In the 1980s she shot the motion picture Calamity, in which she cast Bolek Polívka. She also entrusted him with the main role of Bohuš in her cult film Kurvahošigutntag, which she filmed three years after the revolution. Thereafter, Chytilová continued to set her seal on films such as Wolf’s Lair, the crowd-pleasing The Very Late Afternoon of a Faun and Traps.
Her most recent feature film was the tragicomic Pleasant Moments in 2006.
In recent years, she has focused more on documentary work. Her documentary Prague: The Restless Heart of Europe, which she shot twenty-five years ago, was hailed by Vávra as a landmark of modern film.
She has also made a picture about women active in politics – Potížistky (Troublemakers), and a documentary about the part of Prague where she lives – Troja – proměny v čase (Troja in the Transformation of Time).
“Those who want to make a film have to focus on a single issue. The worst is to become conscious of what we really want to say, because each of us Is different and each of us sees the world’s issues around themselves from their own unique perspective. Every one of us can be an asset; it’s just about whether we manage to focus on what we really think and are,” said Chytilová.
On the occasion of her eightieth birthday, which she celebrated on 2 February of this year, she accepted a gold medal from the Academy of Performing Arts in Prague, at whose faculty of film she studied and currently functions as head of the department of direction. Czech president Václav Klaus wished the director good health and inspiration for films to come. “I admired your films as early as the 1960s, and no less in the seventies and eighties. For me they were a confirmation that it was possible to survive that absurd twenty-year period without abandoning one’s opinions and stance, and to do something positive,” wrote Klaus in a letter.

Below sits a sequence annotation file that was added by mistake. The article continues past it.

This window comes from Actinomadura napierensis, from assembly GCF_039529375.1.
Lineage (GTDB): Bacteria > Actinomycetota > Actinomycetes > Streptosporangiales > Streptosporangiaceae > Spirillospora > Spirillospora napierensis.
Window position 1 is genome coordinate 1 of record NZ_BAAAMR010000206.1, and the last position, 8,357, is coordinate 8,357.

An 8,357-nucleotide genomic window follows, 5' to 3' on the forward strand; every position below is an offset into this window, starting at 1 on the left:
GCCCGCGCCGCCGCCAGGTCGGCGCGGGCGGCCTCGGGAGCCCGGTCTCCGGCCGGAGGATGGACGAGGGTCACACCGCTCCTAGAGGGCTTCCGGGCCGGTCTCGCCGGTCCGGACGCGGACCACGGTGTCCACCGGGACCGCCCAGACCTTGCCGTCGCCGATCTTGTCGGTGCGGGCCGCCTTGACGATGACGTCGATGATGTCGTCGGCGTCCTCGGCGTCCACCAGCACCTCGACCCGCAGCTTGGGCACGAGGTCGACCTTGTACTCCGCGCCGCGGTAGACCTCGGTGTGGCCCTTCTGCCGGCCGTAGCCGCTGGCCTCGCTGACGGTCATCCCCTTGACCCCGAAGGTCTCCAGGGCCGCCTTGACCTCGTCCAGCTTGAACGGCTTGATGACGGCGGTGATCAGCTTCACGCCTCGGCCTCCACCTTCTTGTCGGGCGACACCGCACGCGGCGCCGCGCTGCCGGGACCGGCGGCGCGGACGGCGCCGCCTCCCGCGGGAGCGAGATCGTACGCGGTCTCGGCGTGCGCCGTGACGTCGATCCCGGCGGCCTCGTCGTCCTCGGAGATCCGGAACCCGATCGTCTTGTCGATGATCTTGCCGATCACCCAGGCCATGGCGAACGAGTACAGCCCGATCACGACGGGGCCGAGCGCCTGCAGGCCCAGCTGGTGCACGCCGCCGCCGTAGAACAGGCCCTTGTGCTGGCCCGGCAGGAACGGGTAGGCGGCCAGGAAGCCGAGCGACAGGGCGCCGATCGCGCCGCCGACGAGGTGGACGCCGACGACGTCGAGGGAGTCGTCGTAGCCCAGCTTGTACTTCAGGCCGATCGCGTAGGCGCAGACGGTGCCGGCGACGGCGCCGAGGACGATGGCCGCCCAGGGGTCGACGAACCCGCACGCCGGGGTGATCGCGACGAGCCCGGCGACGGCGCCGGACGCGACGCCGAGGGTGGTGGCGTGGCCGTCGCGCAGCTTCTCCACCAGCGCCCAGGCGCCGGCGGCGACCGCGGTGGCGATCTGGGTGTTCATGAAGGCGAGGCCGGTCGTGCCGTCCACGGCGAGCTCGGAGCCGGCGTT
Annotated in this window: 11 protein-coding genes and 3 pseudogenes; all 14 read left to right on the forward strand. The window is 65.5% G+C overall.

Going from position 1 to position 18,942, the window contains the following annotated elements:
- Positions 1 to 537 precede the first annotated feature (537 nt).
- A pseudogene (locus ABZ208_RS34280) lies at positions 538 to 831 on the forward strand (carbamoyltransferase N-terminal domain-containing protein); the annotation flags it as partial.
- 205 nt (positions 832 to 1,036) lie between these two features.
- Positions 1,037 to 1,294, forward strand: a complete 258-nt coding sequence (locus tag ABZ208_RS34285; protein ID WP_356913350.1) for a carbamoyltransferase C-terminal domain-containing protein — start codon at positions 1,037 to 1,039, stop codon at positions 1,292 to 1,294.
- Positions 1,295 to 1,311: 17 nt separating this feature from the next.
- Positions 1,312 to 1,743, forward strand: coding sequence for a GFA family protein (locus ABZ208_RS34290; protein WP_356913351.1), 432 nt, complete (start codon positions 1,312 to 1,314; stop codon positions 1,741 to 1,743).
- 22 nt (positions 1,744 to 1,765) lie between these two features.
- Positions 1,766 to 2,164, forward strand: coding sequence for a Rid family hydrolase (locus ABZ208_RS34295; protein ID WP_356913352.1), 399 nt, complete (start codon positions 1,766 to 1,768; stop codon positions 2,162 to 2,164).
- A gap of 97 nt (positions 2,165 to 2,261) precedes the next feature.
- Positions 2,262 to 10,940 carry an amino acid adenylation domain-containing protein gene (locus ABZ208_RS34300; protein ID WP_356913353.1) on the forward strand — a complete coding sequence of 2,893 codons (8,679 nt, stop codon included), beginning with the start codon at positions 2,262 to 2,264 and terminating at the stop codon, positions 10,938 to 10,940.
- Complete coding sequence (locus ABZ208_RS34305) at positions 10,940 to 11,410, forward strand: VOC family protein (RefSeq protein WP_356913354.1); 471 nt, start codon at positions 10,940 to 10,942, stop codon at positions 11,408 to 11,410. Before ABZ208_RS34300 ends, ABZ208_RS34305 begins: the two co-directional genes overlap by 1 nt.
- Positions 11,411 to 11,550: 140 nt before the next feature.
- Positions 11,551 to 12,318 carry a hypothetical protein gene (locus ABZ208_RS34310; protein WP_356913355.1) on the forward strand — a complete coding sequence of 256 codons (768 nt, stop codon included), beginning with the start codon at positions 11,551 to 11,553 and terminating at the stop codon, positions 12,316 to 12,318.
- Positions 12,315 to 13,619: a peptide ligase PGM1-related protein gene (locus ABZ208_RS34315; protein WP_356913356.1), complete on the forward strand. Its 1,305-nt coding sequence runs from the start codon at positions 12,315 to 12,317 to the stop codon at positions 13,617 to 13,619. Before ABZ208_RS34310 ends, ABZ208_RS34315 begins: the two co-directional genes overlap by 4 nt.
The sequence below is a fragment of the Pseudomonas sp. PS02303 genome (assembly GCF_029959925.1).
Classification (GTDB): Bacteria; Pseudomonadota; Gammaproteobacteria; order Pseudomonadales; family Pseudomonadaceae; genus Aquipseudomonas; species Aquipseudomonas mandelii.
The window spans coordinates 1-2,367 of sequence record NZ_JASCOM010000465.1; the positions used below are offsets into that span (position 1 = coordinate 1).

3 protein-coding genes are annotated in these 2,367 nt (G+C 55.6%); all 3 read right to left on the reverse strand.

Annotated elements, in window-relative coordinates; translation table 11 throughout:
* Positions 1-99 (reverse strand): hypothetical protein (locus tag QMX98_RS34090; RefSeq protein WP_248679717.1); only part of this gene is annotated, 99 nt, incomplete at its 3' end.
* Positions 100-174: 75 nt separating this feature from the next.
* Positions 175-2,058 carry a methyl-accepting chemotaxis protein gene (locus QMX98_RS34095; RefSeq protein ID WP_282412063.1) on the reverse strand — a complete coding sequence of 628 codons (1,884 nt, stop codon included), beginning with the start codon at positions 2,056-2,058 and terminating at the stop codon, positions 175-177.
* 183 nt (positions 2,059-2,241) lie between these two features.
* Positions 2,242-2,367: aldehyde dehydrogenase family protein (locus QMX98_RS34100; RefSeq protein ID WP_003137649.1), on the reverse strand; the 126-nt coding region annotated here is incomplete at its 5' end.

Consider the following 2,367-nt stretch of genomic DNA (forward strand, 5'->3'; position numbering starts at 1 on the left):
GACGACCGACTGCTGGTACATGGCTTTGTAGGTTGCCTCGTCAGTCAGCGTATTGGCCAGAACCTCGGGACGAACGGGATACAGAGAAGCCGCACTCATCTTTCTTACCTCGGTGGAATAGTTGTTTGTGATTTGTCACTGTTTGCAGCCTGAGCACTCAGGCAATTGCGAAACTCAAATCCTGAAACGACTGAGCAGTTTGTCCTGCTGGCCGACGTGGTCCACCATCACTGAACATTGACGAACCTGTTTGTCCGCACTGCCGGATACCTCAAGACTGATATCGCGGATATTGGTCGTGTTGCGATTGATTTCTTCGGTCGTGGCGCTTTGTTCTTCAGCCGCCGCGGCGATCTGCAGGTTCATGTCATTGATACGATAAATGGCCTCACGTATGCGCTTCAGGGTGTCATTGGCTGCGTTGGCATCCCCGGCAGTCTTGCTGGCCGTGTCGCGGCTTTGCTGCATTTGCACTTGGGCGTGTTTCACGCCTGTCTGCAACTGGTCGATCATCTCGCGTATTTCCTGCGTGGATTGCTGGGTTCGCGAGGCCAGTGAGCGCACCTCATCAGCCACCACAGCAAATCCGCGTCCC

Since 1992 Chytilová has carried the French honorary title Knight of Arts and Literature. In 1998, she was bestowed with a Medal of Merit from then-president Václav Havel. At the Karlovy Vary International Film Festival, she received a Golden Crystal Globe for her lifetime contribution to world cinema. She is also a winner of a Czech Lion for her artistic contribution to Czech film.
At 16:30 on Saturday, 27.6 at the Tatra Banka Cinema, Chytilová will personally introduce her film Tainted Horseplay from 1988.
The AIDS virus is the point of departure for a study of superficial human relationships and a symbol of mortality, a circumstance which uncovers the individual characters’ essences. Three likeable thirty-somethings, Pepe the inspector (Tomáš Hanák), Dědek the veterinarian (Milan Šteindler) and the foreman František (David Vávra) merrily enjoy life, substituting love with a rotating cast of sexual partners, and it is only the danger of AIDS that reminds them of life’s worth. This film from Věra Chytilová displays her ability to extract the most powerful and salient currents of an age, and with her cinematic vision turn them into a surprisingly artful finished product.